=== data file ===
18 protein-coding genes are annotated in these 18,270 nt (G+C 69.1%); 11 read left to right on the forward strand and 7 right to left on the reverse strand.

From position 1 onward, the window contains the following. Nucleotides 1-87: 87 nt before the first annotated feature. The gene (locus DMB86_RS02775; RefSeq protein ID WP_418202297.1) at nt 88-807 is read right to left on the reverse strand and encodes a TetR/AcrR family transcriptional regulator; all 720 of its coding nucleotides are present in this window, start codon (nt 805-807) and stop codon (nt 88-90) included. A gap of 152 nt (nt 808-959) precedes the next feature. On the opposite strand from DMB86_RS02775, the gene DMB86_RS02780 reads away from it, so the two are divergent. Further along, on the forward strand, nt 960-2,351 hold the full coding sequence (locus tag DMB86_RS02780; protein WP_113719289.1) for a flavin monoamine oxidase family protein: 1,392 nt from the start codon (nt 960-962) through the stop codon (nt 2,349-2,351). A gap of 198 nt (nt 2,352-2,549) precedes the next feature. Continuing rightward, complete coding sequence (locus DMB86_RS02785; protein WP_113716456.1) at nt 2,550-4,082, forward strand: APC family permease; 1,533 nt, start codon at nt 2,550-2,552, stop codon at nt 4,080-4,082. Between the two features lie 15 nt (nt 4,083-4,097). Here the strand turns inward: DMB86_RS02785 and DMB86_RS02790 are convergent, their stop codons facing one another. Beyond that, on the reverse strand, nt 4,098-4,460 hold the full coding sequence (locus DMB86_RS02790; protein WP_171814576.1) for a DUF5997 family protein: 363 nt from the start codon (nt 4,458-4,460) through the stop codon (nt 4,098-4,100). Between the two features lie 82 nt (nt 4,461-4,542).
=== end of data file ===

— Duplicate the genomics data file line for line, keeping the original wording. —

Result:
18 protein-coding genes are annotated in these 18,270 nt (G+C 69.1%); 11 read left to right on the forward strand and 7 right to left on the reverse strand.

From position 1 onward, the window contains the following. Nucleotides 1-87: 87 nt before the first annotated feature. The gene (locus DMB86_RS02775; RefSeq protein ID WP_418202297.1) at nt 88-807 is read right to left on the reverse strand and encodes a TetR/AcrR family transcriptional regulator; all 720 of its coding nucleotides are present in this window, start codon (nt 805-807) and stop codon (nt 88-90) included. A gap of 152 nt (nt 808-959) precedes the next feature. On the opposite strand from DMB86_RS02775, the gene DMB86_RS02780 reads away from it, so the two are divergent. Further along, on the forward strand, nt 960-2,351 hold the full coding sequence (locus tag DMB86_RS02780; protein WP_113719289.1) for a flavin monoamine oxidase family protein: 1,392 nt from the start codon (nt 960-962) through the stop codon (nt 2,349-2,351). A gap of 198 nt (nt 2,352-2,549) precedes the next feature. Continuing rightward, complete coding sequence (locus DMB86_RS02785; protein WP_113716456.1) at nt 2,550-4,082, forward strand: APC family permease; 1,533 nt, start codon at nt 2,550-2,552, stop codon at nt 4,080-4,082. Between the two features lie 15 nt (nt 4,083-4,097). Here the strand turns inward: DMB86_RS02785 and DMB86_RS02790 are convergent, their stop codons facing one another. Beyond that, on the reverse strand, nt 4,098-4,460 hold the full coding sequence (locus DMB86_RS02790; protein WP_171814576.1) for a DUF5997 family protein: 363 nt from the start codon (nt 4,458-4,460) through the stop codon (nt 4,098-4,100). Between the two features lie 82 nt (nt 4,461-4,542).